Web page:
In addition, we will launch the Work Programme this summer. We believe that providers are best placed to understand what works to help individual customers back to work. To achieve this, providers should have freedom to deliver in the most efficient and innovative way possible. Therefore we will not prescribe what Work Programme providers should deliver to help people back into sustained employment and will use their experience and knowledge to deliver support most appropriate to the individual.
To ask Her Majesty's Government whether the Department for Work and Pensions intends to monitor employers as to the numbers of their employees with long-term fluctuating medical conditions and the numbers of their employees who are retained after they develop one of these disabling conditions. [HL9263]
To ask Her Majesty's Government whether discussions are taking place under the auspices of either the Intergovernmental Authority on Development or the Commonwealth concerning the drying-up of Lake Turkana and consequent local violence between the affected tribes.[HL9026]
Baroness Verma: As far as the Government are aware from recent contacts with both the Commonwealth Secretariat and the Intergovernmental Authority on Development, no discussions are taking place under the auspices of either body concerning the drying up of Lake Turkana and consequent local violence between the affected tribes. There have been recent bilateral discussions between the Governments of Kenya and Ethiopia about cross-border violence in the Turkana area, including between President Kibaki and Prime Minister Meles. The British High Commission in Nairobi is monitoring the situation.
The Commercial Secretary to the Treasury (Lord Sassoon): The Government are aware of the recent developments in the exchange traded funds industry and are working closely with the Financial Services Authority and Bank of England to analyse the risks associated with these products.
The Financial Stability Board has carried out analysis of the exchange traded funds market at the request of its members. The UK is a member of the Financial Stability Board and is supportive of further analysis in this area.
To ask Her Majesty's Government when they expect to publish details of the review they have commissioned into high frequency equity trading, the terms of reference of the review, and the budget allocated to the review project.[HL9169]
The Parliamentary Under-Secretary of State, Department for Business, Innovation and Skills (Baroness Wilcox): The Future of Computer Trading in Financial Markets' Foresight project was officially launched in November 2010.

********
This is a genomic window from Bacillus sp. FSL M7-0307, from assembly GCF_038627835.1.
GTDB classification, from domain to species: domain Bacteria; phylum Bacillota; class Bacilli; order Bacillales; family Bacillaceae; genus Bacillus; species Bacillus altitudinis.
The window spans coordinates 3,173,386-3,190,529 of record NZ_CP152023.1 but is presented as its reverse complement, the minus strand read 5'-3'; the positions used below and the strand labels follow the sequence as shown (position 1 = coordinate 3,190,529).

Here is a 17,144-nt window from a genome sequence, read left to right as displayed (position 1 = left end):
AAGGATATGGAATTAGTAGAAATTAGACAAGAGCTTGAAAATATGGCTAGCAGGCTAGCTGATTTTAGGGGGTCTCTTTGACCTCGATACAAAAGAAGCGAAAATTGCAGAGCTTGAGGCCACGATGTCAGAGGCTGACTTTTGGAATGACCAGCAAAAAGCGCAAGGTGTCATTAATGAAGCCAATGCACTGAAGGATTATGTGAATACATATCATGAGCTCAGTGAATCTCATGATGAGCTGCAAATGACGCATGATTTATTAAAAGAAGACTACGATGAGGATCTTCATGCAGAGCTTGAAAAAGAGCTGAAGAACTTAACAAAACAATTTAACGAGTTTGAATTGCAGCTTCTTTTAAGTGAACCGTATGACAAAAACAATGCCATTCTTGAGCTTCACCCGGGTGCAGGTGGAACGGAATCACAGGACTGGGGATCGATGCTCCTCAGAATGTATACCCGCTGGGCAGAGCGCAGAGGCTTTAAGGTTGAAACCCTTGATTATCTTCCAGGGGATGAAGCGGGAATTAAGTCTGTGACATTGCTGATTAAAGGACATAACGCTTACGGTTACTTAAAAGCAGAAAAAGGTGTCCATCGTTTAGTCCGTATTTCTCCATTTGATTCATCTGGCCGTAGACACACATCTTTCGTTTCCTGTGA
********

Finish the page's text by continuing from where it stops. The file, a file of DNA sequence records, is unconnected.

It will also assess options for addressing the key challenges that the use of computer trading could create in global financial markets in the future. It will
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To ask Her Majesty's Government, further to the Written Answer by Earl Howe on 26 April (WA 47-8), whether the hypothesis by the National Fluoride Information Centre about the effect of fluoridation in other countries takes account of the finding on fluorosis variables in section 7.1.2 of the York report, and the letter by senior authors of that report in the British Medical Journal of 16 June 2001 stating that "geographical location was not found to be significantly associated with fluorosis; neither were other geographically specific variables such as temperature".[HL9032]
The Parliamentary Under-Secretary of State, Department of Health (Earl Howe): We understand that the National Fluoride Information Centre based the entry on its website on the findings of the Medical Research Council (MRC) report, Water Fluoridation and Health which was published in September 2002. We understand that members of the MRC working group were aware of the correspondence on fluoridation in the British Medical Journal of 16 June 2001.
"The York review identified 88 studies (mainly cross-sectional) investigating dental fluorosis, from 30 countries, which suggested a prevalence (all levels of severity) of 48 per cent in fluoridated areas and 15 per cent in non-fluoridated areas. Limiting consideration to aesthetically important levels of severity, the York review reported the prevalence of fluorosis to be 12.5 per cent in fluoridated areas and 6.3 per cent in non-fluoridated areas. For any given fluoride concentration in water the prevalence of aesthetically important dental fluorosis was higher in naturally fluoridated areas than in artificially fluoridated areas. A sensitivity analysis excluding data points above 1.5ppm fluoride found prevalences for all levels of severity of 46 per cent and 18 per cent".